IAIS develops BCR; U.S. weighs whether they are evolutionary or revolutionary

The International Association of Insurance Supervisors (IAIS) completed its first step in process to develop group-wide global insurance capital standards during its conference in Amsterdam. This week it announced that it had concluded development of the first-ever global insurance capital standard – Basic Capital Requirements (BCR) for global systemically important insurers (G-SIIs).
The BCR has also been endorsed by the G-20’s own Financial Stability Board (FSB).
“With design of the BCR now complete the IAIS has concluded the first of several steps in its process to develop group-wide global insurance capital standards,” said Peter Braumüller, chair of the IAIS Executive Committee, which also includes Federal Insurance Office (FIO) Director Michael McRaith, a Treasury official, and two U.S. state regulators.
Treasury and the Federal reserve Board as well as the Securities and Exchange Commission sit on the international FSB.
This comes as expected–now it is up to the countries to absorb it or otherwise fit it into their regulatory methodologies.
In the U.S., that means the primary regulator, whether the states or the Fed, depending on whether the insurer owns a thrift/savings & loan has been deemed a systemically important financial institution subject to enhanced prudential regulation.
The adoption in whole or part should be interesting as not all U.S. attendees appear to be on the same page, although some would wish it so.
McRaith, according to those live-tweeting the event at #iais2014 (let’s be clear; this blogger could not attend and turned to social media and attendee feedback) apparently said on a panel on capital standards that there was “a great desire” to move forward with them as long as “no one has to change.”
McRaith also called the BCR development a significant milestone as it is the first ever group capital standard, according to Tweets from attendees. He also focused on the importance of the globalized insurance markets and also noted, according to Tweets, that he was not worried about a monoculture developing with this capital standard.
The IAIS is developing no less than three separate capital standards for SIFIs: the BCR and the higher loss absorption (HLA) for G-SIIs, and the Insurance Capital Standard (ICS) for Internationally Active Insurance Groups (IAIGs.)
The BCR will serve as the comparable foundation for the HLA. Together, BCR and HLA will provide a consolidated group-wide capital requirement that will apply to G-SIIs only. When the ICS is finalized, it will replace the BCR in its role as the foundation for HLA. Got it?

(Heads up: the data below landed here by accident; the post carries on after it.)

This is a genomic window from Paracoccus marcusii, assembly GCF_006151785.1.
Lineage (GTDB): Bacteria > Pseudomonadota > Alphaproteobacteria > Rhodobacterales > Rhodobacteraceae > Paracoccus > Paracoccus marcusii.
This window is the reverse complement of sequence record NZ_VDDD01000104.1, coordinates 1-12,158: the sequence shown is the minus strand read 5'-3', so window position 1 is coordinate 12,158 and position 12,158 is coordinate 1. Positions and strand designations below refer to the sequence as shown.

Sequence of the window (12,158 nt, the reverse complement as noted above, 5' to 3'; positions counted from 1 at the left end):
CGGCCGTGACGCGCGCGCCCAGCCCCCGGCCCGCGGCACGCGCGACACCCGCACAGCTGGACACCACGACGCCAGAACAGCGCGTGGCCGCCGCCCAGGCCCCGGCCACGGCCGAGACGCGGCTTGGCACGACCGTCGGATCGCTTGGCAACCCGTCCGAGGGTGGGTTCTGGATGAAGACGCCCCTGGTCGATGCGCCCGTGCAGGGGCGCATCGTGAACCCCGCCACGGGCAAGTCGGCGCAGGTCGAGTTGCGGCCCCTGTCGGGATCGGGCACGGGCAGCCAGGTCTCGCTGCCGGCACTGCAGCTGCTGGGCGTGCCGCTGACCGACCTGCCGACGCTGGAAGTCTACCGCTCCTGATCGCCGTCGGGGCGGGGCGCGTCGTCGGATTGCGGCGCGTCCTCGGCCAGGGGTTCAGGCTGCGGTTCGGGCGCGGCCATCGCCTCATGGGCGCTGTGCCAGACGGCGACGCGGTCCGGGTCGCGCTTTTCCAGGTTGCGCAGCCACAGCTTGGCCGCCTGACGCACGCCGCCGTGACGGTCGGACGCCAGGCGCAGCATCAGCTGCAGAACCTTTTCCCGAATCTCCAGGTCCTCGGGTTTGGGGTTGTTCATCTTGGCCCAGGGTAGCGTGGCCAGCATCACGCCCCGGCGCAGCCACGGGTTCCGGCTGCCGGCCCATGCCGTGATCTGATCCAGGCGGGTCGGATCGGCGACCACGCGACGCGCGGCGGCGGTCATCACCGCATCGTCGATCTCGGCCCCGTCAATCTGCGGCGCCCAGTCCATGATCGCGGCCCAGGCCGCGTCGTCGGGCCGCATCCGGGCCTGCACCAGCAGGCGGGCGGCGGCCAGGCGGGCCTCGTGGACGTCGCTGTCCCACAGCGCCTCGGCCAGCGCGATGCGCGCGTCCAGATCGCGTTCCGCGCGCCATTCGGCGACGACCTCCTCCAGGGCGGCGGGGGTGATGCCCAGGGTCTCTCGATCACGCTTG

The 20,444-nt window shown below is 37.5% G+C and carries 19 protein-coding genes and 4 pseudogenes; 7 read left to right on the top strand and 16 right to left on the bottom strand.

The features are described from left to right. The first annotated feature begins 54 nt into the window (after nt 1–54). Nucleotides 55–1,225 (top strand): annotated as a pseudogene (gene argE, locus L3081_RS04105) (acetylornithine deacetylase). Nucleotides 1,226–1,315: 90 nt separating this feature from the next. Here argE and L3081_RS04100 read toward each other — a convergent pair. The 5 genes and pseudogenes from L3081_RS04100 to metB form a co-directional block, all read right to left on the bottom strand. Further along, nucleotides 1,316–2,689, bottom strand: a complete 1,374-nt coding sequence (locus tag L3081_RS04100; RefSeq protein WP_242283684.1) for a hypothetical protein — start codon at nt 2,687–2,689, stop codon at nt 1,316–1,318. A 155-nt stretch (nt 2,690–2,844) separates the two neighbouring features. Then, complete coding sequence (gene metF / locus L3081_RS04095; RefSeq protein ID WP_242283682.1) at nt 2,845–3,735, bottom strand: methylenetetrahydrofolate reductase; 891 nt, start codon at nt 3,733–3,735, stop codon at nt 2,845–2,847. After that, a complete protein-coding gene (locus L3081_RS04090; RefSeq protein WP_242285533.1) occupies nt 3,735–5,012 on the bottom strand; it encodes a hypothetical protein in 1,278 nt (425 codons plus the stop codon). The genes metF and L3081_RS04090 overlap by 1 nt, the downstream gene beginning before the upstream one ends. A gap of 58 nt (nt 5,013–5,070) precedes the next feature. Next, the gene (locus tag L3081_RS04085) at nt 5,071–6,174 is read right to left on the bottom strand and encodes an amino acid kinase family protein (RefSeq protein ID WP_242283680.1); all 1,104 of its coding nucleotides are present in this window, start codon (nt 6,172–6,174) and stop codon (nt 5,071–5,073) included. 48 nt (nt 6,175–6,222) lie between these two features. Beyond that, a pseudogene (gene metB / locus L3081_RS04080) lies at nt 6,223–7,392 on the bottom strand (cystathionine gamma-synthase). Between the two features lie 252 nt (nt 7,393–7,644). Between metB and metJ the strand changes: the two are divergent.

The ICS is expected to be adopted in late 2018 and the HLA from 2019 onward, initially based on BCR as a foundation, moving later to ICS.
From 2019, G-SIIs will be required to hold capital no lower than the BCR plus HLA.
Missouri Insurance Director John M. Huff, in his keynote address,speaking on behalf of the NAIC, notably wavered from the perceived absolutism of a capital principle. He called upon global regulators to “acknowledge that our approaches to capital can be very different.”
Huff called upon the global community to give jurisdictions time needed to “develop standards appropriate to the insurance industry, and resist the pressure to homogenize regulation to treat all products and all investments the same.”
“In the U.S. as an example, with the exception of SIFIs, … the goal of the insurance capital requirements is not to prevent failure of a firm but to ensure the impact to policyholders is minimized. In other words, firms are allowed to fail but policyholders still need to be protected,” Huff stated.
He cautioned that if regulators require too much capital, then prices for consumers go up.
“A delicate balance needs to be achieved, and we must leverage other supervisory powers to complement capital such that we do not become over reliant on it,” Huff stated.
McRaith did acknowledge that a wide variety of views must be taken into account in development of global standards, according to a Tweet from an IAIS official.
Huff partially echoed that sentiment in his remarks: “When it comes to core principles, let’s truly make them principles where there is broad agreement they are critical to policyholder protection …true international norms that individual members can implement in a way appropriate for their home jurisdiction.”
“When it comes to the capital requirements, …we need to recognize that given the timelines, we need to work with present supervisory systems rather than thinking such standards could be used to dramatically reshape those established under existing law. As we move forward on these issues, practical and implementable change will be evolutionary, not revolutionary,” Huff stated.
Based on end-2013 data received during field testing, the average level of the BCR is 75% of the reported jurisdictional group-wide Prescribed Capital Requirement for G-SIIs, and 67% for all 2014 field testing volunteers, the IAIS stated.
Beginning in 2015, the BCR will be reported on a confidential basis to group-wide supervisors and be shared with the IAIS for purposes of refining the BCR.
The development of HLA requirements to apply to G-SIIs is due to be completed by the end of 2015. The final step is the development of a risk-based group-wide global ICS, due t by the end of 2016 and applied to IAIGs from 2019.
BCR is calculated on a consolidated group-wide basis for all financial and material non-financial activities. It is determined using a “factor-based” approach with 15 factors applying to defined segments and their specified exposure measures within the main categories of a G-SII’s activity – traditional life insurance, traditional non-life insurance, non-traditional insurance, assets and non-insurance.